Every child is genius

Every child is genius

Yesterday was the end of year assembly at my boys’ school. It’s the one where awards are given out and the school captains are chosen. There is excitement and I can imagine for many children, there is disappointment as they watch others receive medals and it’s never them on stage. When I went to school, I was an all round achiever, meaning I was above average at English, Maths, Science etc. but never the best at anything. Never the one that got any awards. It’s 30 years on that I know why as hard as I tried, I could never have been the best…because what I excelled at wasn’t measured by our archaic system. Whilst ‘archaic’ seems a little harsh, let me ask you – how many jobs have you got recently where you have only needed IQ? How many of you were creative and felt out of your depth or bored to death at school? How many of you excelled at human behaviour and emotional intelligence that was never even mentioned at school, let alone measured? How many of you have developed a successful life without any formal qualifications whatsoever? In the past 7 years I have changed careers and I now know what it feels like to be the best. Because when I sit with another human being, be it a parent, a teacher or someone else. I am able to help them be their best and do what they love. Every. single. time. I am able to facilitate transformative results that did not even exist in my realm of possibility for most of my life. Why?...
Slow and Steady Wins the Race

Slow and Steady Wins the Race

The myth and legend says that slow and steady wins the race, yet in recent years the world around us has been speeding up. Faster cars, faster trains, faster planes, faster internet, faster food, faster learning and the list goes on. There’s also another area where we have gone faster.. the speed at which children are growing up. They are encouraged to read and write earlier, be engaged in an organised sport, learn an instrument earlier. Whilst all of these are desirable in the long-term, does structured learning too early in an effort to develop a child’s skills, set them up for winning in the long-term game of life? Peter Gray Ph.D advocates early academic training produces long-term harm.  He shares the following research: “In the 1970s, the German government sponsored a large-scale comparison in which the graduates of 50 play-based kindergartens were compared, over time, with the graduates of 50 academic direct-instruction-based kindergartens. Despite the initial academic gains of direct instruction, by grade four the children from the direct-instruction kindergartens performed significantly worse than those from the play-based kindergartens on every measure that was used.” So for us as parents, how much do we need to see external achievements to see if our child is on track? Are we able to trust that a child will learn when left to play and discover at their own pace? “It does not really matter how slowly you go as long as you do not stop” -Confucius Yesterday, a young mother and child were climbing up the hill of the street I live on. It’s quite a steep hill and this child around age...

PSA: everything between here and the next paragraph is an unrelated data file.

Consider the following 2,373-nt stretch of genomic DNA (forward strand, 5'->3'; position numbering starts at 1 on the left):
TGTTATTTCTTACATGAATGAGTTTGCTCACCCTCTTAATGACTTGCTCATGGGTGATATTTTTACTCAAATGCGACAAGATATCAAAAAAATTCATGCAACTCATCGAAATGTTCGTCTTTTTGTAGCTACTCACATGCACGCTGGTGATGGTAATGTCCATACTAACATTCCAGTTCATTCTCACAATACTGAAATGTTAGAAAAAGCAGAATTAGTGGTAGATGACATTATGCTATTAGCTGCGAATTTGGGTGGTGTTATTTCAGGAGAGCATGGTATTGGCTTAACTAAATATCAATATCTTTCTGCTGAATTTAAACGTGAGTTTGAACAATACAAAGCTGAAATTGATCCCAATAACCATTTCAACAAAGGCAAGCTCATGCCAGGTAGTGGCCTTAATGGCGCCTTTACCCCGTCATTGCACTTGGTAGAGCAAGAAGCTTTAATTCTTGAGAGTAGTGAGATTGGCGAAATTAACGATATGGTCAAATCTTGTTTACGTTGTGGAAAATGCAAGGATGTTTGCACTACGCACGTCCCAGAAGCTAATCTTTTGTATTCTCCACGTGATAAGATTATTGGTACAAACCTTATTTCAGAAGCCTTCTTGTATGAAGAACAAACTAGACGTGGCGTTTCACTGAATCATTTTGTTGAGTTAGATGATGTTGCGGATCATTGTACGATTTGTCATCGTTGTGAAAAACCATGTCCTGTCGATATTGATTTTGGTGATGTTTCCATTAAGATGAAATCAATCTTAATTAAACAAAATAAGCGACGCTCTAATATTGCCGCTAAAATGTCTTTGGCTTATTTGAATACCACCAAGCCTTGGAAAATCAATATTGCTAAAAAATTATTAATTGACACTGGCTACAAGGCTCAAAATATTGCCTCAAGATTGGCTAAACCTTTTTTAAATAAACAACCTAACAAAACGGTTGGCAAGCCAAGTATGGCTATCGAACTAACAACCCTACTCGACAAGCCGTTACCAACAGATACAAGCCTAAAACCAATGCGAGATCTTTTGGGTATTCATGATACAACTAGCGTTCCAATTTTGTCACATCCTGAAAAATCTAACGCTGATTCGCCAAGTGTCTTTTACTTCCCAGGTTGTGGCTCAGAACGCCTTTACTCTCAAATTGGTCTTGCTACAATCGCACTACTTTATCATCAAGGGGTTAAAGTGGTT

Leading in the cracks

Leading in the cracks